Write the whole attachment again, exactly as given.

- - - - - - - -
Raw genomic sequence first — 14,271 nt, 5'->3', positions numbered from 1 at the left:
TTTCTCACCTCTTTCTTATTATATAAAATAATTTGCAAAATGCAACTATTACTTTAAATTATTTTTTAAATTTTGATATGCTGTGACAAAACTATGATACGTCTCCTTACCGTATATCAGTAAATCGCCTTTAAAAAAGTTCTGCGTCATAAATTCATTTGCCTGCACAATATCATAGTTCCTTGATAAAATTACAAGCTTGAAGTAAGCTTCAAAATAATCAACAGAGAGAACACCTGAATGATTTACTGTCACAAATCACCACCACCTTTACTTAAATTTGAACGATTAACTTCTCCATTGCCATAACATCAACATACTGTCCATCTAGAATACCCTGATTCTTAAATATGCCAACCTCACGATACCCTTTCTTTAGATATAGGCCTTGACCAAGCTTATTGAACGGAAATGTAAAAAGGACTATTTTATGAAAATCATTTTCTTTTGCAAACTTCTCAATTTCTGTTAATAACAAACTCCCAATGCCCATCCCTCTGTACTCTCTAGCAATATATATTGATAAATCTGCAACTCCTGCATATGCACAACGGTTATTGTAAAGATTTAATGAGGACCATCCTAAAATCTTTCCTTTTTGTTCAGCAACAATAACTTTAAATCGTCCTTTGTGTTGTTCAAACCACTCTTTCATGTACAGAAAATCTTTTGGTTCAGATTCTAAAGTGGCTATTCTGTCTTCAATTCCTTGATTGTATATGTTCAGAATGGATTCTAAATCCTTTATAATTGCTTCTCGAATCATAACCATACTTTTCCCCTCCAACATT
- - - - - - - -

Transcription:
Raw genomic sequence first — 14,271 nt, 5'->3', positions numbered from 1 at the left:
TTTCTCACCTCTTTCTTATTATATAAAATAATTTGCAAAATGCAACTATTACTTTAAATTATTTTTTAAATTTTGATATGCTGTGACAAAACTATGATACGTCTCCTTACCGTATATCAGTAAATCGCCTTTAAAAAAGTTCTGCGTCATAAATTCATTTGCCTGCACAATATCATAGTTCCTTGATAAAATTACAAGCTTGAAGTAAGCTTCAAAATAATCAACAGAGAGAACACCTGAATGATTTACTGTCACAAATCACCACCACCTTTACTTAAATTTGAACGATTAACTTCTCCATTGCCATAACATCAACATACTGTCCATCTAGAATACCCTGATTCTTAAATATGCCAACCTCACGATACCCTTTCTTTAGATATAGGCCTTGACCAAGCTTATTGAACGGAAATGTAAAAAGGACTATTTTATGAAAATCATTTTCTTTTGCAAACTTCTCAATTTCTGTTAATAACAAACTCCCAATGCCCATCCCTCTGTACTCTCTAGCAATATATATTGATAAATCTGCAACTCCTGCATATGCACAACGGTTATTGTAAAGATTTAATGAGGACCATCCTAAAATCTTTCCTTTTTGTTCAGCAACAATAACTTTAAATCGTCCTTTGTGTTGTTCAAACCACTCTTTCATGTACAGAAAATCTTTTGGTTCAGATTCTAAAGTGGCTATTCTGTCTTCAATTCCTTGATTGTATATGTTCAGAATGGATTCTAAATCCTTTATAATTGCTTCTCGAATCATAACCATACTTTTCCCCTCCAACATT